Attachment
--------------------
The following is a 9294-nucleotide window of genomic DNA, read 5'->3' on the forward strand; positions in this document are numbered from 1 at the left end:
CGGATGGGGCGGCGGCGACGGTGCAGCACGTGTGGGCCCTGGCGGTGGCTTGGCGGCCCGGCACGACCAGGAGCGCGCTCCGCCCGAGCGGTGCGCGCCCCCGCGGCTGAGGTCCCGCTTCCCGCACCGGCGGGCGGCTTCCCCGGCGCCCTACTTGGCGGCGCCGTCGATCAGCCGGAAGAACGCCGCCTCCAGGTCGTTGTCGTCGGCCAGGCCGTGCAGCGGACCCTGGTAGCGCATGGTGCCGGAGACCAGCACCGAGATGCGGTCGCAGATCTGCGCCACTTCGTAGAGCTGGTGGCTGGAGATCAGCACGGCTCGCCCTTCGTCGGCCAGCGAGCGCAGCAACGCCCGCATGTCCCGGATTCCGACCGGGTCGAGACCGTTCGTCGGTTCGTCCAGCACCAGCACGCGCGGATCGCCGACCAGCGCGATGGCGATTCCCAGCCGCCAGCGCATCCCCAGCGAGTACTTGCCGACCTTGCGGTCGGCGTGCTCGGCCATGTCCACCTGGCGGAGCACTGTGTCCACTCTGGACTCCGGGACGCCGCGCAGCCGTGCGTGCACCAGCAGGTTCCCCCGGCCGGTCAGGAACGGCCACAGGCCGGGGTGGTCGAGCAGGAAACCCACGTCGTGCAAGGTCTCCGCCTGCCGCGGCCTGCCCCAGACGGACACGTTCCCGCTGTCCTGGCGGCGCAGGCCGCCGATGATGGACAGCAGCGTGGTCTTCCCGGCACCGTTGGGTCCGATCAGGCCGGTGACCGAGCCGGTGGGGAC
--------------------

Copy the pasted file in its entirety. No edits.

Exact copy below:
The following is a 9294-nucleotide window of genomic DNA, read 5'->3' on the forward strand; positions in this document are numbered from 1 at the left end:
CGGATGGGGCGGCGGCGACGGTGCAGCACGTGTGGGCCCTGGCGGTGGCTTGGCGGCCCGGCACGACCAGGAGCGCGCTCCGCCCGAGCGGTGCGCGCCCCCGCGGCTGAGGTCCCGCTTCCCGCACCGGCGGGCGGCTTCCCCGGCGCCCTACTTGGCGGCGCCGTCGATCAGCCGGAAGAACGCCGCCTCCAGGTCGTTGTCGTCGGCCAGGCCGTGCAGCGGACCCTGGTAGCGCATGGTGCCGGAGACCAGCACCGAGATGCGGTCGCAGATCTGCGCCACTTCGTAGAGCTGGTGGCTGGAGATCAGCACGGCTCGCCCTTCGTCGGCCAGCGAGCGCAGCAACGCCCGCATGTCCCGGATTCCGACCGGGTCGAGACCGTTCGTCGGTTCGTCCAGCACCAGCACGCGCGGATCGCCGACCAGCGCGATGGCGATTCCCAGCCGCCAGCGCATCCCCAGCGAGTACTTGCCGACCTTGCGGTCGGCGTGCTCGGCCATGTCCACCTGGCGGAGCACTGTGTCCACTCTGGACTCCGGGACGCCGCGCAGCCGTGCGTGCACCAGCAGGTTCCCCCGGCCGGTCAGGAACGGCCACAGGCCGGGGTGGTCGAGCAGGAAACCCACGTCGTGCAAGGTCTCCGCCTGCCGCGGCCTGCCCCAGACGGACACGTTCCCGCTGTCCTGGCGGCGCAGGCCGCCGATGATGGACAGCAGCGTGGTCTTCCCGGCACCGTTGGGTCCGATCAGGCCGGTGACCGAGCCGGTGGGGAC